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Journal of Environmental Pathology, Toxicology and Oncology
Facteur d'impact: 1.625 Facteur d'impact sur 5 ans: 1.63 SJR: 0.402 SNIP: 0.613 CiteScore™: 2.3

ISSN Imprimer: 0731-8898
ISSN En ligne: 2162-6537

Journal of Environmental Pathology, Toxicology and Oncology

DOI: 10.1615/JEnvPathToxOncol.v23.i1.70
14 pages

p53 Binding to Target Sites Is Dynamically Regulated Before and After Ionizing Radiation-Mediated DNA Damage

Meredith E. Crosby
Department of Cancer Biology, Lerner Research Institute and Department of Radiation Oncology, The Cleveland Clinic Foundation; and Department of Environmental Health Sciences, Case Western Reserve School of Medicine, Cleveland, Ohio, USA
Marcela Oancea
Department of Cancer Biology, Lerner Research Institute and Department of Radiation Oncology, The Cleveland Clinic Foundation; and Department of Chemistry, Cleveland State University, Cleveland, Ohio, USA
Alex Almasan
Dept.of Cancer Biology,Lerner Research Institute and Dept.of Radiation Oncology,The Cleveland Clinic Foundation; Dept.of Environmental Health Sciences,Case Western Reserve School of Medicine; Dept.of Chemistry,Cleveland State University, Cleveland,OH,USA

RÉSUMÉ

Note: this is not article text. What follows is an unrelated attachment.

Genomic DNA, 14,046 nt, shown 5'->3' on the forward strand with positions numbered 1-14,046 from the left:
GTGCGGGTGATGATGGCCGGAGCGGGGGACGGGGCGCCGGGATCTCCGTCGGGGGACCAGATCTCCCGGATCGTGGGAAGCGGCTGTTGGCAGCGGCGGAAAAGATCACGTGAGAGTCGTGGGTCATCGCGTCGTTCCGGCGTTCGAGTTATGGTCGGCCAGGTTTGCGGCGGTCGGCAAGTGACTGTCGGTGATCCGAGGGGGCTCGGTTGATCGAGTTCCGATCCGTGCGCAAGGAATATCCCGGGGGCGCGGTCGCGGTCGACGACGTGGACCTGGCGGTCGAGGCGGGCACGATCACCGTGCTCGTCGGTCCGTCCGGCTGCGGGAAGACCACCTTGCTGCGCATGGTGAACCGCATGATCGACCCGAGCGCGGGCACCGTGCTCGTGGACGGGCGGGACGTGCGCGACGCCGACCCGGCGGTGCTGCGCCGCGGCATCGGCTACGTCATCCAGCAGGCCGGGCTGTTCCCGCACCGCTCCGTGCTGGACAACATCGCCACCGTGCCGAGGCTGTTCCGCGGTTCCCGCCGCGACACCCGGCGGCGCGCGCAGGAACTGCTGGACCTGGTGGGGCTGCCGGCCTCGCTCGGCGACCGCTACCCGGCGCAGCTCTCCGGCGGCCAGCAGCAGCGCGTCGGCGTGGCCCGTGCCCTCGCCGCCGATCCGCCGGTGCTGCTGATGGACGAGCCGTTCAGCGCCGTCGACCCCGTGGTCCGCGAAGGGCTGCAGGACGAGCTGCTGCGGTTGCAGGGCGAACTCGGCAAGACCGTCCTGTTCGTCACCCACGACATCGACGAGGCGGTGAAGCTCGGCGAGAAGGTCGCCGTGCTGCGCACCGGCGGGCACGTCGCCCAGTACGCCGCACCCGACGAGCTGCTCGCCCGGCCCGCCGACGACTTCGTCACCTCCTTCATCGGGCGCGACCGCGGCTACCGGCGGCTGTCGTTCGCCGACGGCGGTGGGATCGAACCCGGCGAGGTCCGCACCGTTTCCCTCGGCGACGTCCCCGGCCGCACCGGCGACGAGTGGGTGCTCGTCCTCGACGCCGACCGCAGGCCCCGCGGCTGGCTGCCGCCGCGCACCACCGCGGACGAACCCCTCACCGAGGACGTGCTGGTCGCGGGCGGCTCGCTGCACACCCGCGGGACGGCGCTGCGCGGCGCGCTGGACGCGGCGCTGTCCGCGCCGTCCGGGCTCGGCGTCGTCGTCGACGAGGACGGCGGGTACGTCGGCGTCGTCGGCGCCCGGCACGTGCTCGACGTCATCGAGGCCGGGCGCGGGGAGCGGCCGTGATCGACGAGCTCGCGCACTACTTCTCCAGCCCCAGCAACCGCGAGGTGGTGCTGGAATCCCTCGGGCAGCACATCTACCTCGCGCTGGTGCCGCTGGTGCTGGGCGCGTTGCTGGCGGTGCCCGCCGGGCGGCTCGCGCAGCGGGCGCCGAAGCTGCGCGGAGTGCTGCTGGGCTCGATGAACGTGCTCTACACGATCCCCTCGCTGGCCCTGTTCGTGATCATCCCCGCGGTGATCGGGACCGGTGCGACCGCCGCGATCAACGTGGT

Although radiation therapy has been an important modality for cancer treatment, the molecular mechanisms underlying the overall genomic response of mammalian cells to radiation are not well characterized. The success of radiation therapy using ionizing radiation relies upon the regulation of both the cell cycle and apoptosis, as conferred by the activation of DNA damage-responsive genes. To better understand the key players involved in this response, expression-profiling experiments were performed using custom-made cDNA microarrays. In MOLT-4 lymphoma tumor cells, the induction of target gene products following irradiation supports a major role for p53 as a transcriptional activator, but also invokes questions regarding conditional transcription regulation following irradiation. Using chromatin immunoprecipitation (ChIP), p53 binding to chromatin was examined following irradiation using primers that are specific for p53 binding sites in target genes. PCR analysis indicates dynamic target gene binding.Thus, at 8 hours following radiation treatment, the p21 and puma promoter sites were characterized by relative increases in chromatin precipitation, while the bax promoter site was not. Because the binding of p53 to these sites only changed modestly following radiation, other studies were conducted to characterize the presence of constitutive binding to putative p53 DNA binding sites in several other genes.


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